One of of more popular posts of 2011 was about using YouTube to help generate enthusiasm for STEM at home.

Everyone on our team at Why Science believes in the power of technology to help advance education, particularly for STEM, we also strongly support the notion that technology alone is not enough. In concert with technology it is critical that there are positive change agents in place all along the way to assist and encourage students along the way. Schools certainly have a big role as a change agent, but so do parents. That is why we on occasion like to come back and show parents some fun ways to keep science “fun.”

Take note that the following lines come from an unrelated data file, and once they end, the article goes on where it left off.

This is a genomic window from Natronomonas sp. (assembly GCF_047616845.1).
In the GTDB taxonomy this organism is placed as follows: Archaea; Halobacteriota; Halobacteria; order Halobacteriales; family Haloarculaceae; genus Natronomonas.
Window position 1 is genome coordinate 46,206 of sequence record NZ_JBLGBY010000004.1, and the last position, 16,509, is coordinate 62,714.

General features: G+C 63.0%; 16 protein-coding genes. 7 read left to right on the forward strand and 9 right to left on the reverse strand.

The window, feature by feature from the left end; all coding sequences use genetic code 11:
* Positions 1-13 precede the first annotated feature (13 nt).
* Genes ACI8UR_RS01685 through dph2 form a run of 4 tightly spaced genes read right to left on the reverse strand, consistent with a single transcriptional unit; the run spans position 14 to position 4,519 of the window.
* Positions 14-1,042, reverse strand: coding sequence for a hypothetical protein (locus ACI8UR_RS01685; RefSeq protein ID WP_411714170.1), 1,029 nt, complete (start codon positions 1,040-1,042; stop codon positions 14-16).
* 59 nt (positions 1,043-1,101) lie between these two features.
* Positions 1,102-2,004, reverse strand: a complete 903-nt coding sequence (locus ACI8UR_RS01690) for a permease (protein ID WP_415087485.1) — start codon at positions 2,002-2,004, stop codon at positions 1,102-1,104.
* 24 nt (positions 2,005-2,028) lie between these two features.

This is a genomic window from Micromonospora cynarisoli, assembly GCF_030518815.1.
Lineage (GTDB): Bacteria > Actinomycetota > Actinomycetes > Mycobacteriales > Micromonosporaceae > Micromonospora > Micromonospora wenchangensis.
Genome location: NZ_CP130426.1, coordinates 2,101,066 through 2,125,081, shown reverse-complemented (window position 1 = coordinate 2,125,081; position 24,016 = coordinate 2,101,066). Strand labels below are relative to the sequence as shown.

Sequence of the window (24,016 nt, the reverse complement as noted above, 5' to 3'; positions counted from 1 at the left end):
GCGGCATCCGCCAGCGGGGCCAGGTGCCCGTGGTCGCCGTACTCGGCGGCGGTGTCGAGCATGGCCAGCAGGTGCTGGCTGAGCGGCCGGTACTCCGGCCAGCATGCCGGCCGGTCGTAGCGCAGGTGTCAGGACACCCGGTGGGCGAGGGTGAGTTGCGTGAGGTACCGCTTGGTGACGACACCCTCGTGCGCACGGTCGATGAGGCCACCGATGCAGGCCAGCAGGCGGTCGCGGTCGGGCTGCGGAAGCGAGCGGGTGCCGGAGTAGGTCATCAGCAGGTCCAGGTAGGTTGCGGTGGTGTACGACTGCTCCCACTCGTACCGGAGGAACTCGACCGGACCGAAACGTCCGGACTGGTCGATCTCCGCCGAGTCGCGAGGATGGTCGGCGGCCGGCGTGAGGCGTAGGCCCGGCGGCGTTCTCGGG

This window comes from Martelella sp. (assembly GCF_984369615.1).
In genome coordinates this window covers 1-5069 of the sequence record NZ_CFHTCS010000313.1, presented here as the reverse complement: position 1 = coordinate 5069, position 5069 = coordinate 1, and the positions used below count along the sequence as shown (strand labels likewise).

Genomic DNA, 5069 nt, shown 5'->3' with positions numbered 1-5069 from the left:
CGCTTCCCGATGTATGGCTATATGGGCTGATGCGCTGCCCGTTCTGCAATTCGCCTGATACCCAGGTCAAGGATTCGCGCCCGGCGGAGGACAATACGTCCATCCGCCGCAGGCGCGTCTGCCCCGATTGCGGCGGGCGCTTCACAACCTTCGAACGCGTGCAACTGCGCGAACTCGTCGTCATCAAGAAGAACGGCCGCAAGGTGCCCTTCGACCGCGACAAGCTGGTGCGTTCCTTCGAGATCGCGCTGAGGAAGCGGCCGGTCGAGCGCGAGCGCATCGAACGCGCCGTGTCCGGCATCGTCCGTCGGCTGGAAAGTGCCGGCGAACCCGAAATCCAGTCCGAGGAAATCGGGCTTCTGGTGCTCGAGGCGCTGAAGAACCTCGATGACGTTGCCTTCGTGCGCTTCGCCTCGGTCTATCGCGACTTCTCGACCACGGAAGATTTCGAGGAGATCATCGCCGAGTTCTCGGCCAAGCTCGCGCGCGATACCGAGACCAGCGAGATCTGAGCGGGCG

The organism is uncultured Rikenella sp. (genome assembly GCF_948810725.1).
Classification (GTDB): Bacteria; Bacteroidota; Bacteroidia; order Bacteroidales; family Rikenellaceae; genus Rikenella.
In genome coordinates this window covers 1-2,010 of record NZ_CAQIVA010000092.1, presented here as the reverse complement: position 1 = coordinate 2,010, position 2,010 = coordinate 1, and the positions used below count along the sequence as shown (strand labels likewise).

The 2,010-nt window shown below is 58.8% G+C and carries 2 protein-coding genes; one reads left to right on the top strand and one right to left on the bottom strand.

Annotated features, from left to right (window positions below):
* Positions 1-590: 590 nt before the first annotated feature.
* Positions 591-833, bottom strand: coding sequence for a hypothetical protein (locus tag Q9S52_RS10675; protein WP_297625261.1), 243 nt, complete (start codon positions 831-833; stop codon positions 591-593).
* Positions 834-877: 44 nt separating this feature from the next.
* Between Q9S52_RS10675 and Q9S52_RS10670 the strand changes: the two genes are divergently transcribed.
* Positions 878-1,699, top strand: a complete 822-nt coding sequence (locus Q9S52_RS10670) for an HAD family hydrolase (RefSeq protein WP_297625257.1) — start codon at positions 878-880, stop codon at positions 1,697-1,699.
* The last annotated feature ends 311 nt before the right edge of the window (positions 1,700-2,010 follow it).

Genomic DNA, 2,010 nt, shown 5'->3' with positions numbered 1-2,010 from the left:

When parents help plant and nurture the seeds of enthusiasm particularly for STEM learning we can quickly see the wild and wonderful imaginations of our youngsters quickly start to blossom. With that in mind here are some fun (and possibly delightfully messy) science experiments that we found on YouTube that you might want to try and conduct at home with your own junior scientists.

Meteor Madness courtesy of Scientific American:

Dry Ice Bubble (this one is great too watch too!):

Cloud in a Bottle – this is a great one on a rainy day! Courtesy of Steve Spangler.

Bill Nye The Science Guy on Ocean Currents (this one is probably better for K-8)

Liquid Light – the science behind glow sticks. Another great video by Steve Spangler.

Even if you don’t end up conducting these experiments in your own home, consider taking the time to watch them (and others too!) with your youngsters. You’ll be amazed at the great questions they come up with.


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